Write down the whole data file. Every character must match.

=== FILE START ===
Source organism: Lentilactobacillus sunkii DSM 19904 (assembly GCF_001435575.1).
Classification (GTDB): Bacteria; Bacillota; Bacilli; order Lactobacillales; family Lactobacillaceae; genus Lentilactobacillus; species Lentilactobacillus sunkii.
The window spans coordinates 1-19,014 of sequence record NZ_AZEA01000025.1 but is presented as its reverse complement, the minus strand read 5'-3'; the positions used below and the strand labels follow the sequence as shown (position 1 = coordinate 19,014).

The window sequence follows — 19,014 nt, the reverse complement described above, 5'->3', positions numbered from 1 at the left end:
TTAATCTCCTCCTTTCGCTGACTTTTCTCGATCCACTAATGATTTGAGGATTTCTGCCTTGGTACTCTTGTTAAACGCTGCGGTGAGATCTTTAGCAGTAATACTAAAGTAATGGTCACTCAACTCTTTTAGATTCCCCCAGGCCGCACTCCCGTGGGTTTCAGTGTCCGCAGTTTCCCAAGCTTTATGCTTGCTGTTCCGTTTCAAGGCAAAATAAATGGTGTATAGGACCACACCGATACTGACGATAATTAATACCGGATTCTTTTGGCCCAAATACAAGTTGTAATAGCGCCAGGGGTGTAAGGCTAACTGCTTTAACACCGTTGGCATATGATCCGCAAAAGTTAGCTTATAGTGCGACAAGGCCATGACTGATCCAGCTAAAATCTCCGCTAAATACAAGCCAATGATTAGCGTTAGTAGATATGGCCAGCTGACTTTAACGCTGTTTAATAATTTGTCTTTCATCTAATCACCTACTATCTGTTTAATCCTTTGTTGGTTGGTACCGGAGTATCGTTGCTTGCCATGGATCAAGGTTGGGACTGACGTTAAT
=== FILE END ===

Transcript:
Source organism: Lentilactobacillus sunkii DSM 19904 (assembly GCF_001435575.1).
Classification (GTDB): Bacteria; Bacillota; Bacilli; order Lactobacillales; family Lactobacillaceae; genus Lentilactobacillus; species Lentilactobacillus sunkii.
The window spans coordinates 1-19,014 of sequence record NZ_AZEA01000025.1 but is presented as its reverse complement, the minus strand read 5'-3'; the positions used below and the strand labels follow the sequence as shown (position 1 = coordinate 19,014).

The window sequence follows — 19,014 nt, the reverse complement described above, 5'->3', positions numbered from 1 at the left end:
TTAATCTCCTCCTTTCGCTGACTTTTCTCGATCCACTAATGATTTGAGGATTTCTGCCTTGGTACTCTTGTTAAACGCTGCGGTGAGATCTTTAGCAGTAATACTAAAGTAATGGTCACTCAACTCTTTTAGATTCCCCCAGGCCGCACTCCCGTGGGTTTCAGTGTCCGCAGTTTCCCAAGCTTTATGCTTGCTGTTCCGTTTCAAGGCAAAATAAATGGTGTATAGGACCACACCGATACTGACGATAATTAATACCGGATTCTTTTGGCCCAAATACAAGTTGTAATAGCGCCAGGGGTGTAAGGCTAACTGCTTTAACACCGTTGGCATATGATCCGCAAAAGTTAGCTTATAGTGCGACAAGGCCATGACTGATCCAGCTAAAATCTCCGCTAAATACAAGCCAATGATTAGCGTTAGTAGATATGGCCAGCTGACTTTAACGCTGTTTAATAATTTGTCTTTCATCTAATCACCTACTATCTGTTTAATCCTTTGTTGGTTGGTACCGGAGTATCGTTGCTTGCCATGGATCAAGGTTGGGACTGACGTTAAT